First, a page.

a medieval minute: nicknames

King Alfonse IX, the Slobberer.

King Alfonse IX, the “Slobberer”.

Nicknames were popular in the middle ages probably because there was a tendency to give everyone in a family the same name. Also, then as now, there is often a humorous component to nicknames. One of my favorites is King Alfonse IX of Leon and Galicia, the “El Baboso”—“The Slobberer”—because he had spit-spraying fits of rage. In the above picture, I can well imagine the spit flying. One man actually turns his head away.

There was a medieval Bulgarian ruler called Ivajlo the “Cabbage” who ruled in 1278-9. Although cabbage was widely eaten in the medieval world, people believed that it wasn’t good for you. When I was growing up I remember one of the miners at J&L Steel where my dad worked was called “Cabbage” and his son was called “Brussels Sprouts.” Ivajlo had only a daughter. I wonder if she had a nickname.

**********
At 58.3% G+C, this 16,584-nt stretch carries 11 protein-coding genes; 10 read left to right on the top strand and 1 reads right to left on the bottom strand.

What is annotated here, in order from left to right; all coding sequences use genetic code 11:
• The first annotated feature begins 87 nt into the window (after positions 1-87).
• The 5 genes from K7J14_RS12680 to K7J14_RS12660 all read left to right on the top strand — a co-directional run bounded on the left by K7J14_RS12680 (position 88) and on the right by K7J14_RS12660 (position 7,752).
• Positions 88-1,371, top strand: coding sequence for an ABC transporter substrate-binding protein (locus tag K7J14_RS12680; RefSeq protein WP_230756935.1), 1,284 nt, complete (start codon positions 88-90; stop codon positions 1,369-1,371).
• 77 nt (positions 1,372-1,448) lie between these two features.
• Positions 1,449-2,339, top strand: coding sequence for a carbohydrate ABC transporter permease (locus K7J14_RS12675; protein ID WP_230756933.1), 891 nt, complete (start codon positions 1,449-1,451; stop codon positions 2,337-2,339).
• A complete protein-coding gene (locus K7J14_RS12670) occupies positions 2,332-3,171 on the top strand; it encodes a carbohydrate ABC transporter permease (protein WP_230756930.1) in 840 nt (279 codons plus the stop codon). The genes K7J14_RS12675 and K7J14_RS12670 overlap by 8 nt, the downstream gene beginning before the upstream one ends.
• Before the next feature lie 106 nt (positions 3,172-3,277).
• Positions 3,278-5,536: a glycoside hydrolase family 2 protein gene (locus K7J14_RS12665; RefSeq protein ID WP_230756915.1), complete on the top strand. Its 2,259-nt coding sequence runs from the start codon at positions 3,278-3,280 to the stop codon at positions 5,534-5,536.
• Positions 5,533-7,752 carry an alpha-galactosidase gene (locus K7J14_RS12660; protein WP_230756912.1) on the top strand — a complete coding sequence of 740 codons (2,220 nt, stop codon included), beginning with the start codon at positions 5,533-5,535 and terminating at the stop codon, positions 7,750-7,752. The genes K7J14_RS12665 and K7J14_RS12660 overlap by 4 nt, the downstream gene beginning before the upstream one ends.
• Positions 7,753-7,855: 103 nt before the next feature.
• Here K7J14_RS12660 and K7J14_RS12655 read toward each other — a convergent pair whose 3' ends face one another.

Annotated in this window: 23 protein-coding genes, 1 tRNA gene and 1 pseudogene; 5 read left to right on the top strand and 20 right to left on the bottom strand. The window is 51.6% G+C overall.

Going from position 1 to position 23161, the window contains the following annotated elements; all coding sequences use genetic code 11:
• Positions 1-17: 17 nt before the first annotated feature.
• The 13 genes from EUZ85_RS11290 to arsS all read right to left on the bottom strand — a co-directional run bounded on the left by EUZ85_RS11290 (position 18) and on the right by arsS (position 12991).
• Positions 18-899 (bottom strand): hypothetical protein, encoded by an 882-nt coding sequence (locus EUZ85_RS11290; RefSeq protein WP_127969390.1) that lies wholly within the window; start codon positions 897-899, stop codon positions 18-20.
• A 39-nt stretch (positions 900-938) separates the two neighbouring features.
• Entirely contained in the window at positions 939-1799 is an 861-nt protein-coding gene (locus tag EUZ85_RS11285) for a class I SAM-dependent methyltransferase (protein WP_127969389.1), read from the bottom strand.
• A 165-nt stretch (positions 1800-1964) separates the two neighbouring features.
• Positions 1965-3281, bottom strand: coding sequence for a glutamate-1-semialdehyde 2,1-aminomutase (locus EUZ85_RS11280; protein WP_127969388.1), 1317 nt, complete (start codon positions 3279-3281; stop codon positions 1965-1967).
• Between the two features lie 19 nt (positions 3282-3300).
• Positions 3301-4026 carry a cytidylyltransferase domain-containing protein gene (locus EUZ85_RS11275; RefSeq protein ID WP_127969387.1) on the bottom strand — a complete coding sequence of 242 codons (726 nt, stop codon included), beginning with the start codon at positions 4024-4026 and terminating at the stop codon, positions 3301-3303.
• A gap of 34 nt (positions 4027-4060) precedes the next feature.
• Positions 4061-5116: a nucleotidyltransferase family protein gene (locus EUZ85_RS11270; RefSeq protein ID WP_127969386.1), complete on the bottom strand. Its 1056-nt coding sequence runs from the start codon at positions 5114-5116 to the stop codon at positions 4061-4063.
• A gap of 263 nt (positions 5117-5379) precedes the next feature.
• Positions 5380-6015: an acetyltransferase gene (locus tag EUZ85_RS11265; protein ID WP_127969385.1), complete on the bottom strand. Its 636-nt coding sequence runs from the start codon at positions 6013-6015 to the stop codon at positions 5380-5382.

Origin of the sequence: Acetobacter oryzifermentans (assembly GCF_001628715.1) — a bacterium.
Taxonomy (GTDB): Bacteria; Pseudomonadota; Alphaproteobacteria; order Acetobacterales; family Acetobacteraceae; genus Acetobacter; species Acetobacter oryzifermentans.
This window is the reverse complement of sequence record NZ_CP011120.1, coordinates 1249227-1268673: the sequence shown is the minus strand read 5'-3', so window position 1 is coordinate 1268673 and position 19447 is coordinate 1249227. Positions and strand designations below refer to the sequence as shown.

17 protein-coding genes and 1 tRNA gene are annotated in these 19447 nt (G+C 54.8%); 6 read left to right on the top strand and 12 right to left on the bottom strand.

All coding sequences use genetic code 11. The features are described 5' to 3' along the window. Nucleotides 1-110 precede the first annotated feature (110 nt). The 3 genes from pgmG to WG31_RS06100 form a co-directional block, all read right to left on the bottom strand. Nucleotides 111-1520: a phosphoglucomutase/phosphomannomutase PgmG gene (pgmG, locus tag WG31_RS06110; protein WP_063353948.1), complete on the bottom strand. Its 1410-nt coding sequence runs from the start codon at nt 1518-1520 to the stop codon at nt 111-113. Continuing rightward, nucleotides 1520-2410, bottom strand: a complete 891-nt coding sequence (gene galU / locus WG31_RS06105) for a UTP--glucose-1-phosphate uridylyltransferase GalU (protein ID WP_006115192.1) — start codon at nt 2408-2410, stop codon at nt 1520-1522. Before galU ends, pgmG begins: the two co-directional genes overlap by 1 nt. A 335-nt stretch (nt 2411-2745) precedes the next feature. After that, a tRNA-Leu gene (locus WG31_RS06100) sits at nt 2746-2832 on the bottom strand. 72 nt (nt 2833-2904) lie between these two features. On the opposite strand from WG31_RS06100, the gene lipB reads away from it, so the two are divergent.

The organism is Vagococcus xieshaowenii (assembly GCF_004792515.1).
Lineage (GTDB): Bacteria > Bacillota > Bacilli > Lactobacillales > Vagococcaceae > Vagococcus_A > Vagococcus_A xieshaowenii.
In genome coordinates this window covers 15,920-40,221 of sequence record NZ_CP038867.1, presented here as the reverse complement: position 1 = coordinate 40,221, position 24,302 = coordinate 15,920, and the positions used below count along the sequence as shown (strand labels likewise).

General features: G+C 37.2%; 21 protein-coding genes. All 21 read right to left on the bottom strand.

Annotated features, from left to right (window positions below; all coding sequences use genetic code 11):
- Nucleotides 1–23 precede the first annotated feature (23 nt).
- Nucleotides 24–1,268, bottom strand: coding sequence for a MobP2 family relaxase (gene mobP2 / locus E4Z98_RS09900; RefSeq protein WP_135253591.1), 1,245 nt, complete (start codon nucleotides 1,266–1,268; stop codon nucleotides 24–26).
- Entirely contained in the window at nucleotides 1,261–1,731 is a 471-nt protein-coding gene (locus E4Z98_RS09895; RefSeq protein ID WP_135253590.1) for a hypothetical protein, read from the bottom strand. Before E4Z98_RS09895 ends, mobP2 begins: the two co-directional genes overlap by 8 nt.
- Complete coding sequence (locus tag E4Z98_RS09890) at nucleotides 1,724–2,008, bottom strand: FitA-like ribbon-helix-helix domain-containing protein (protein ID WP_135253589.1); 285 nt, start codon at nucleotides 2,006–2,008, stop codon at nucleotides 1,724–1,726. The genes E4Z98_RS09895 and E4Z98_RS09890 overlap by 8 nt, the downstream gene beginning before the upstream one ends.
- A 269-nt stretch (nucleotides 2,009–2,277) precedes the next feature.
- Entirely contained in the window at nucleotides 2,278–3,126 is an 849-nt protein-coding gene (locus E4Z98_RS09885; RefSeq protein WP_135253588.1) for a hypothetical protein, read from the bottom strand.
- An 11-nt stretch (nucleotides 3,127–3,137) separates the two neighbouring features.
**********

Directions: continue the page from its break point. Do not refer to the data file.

King Ivajlo the “Cabbage" of Bulgaria

King Ivajlo the “Cabbage” of Bulgaria

To find out more medieval nicknames read my novel The Viscountess and the Templars.

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To read more about nicknames:

10 Badass Medieval Monarchs With Obnoxious Nicknames


About medievalphyllis

I love history and I love writing. I've been working on an historical novel about a medieval viscountess, Ermengarde of Narbonne since 2009. It has been quite a journey and the journey isn't over. Previously I written 6 historical novels for kids, but this is a new challenge.
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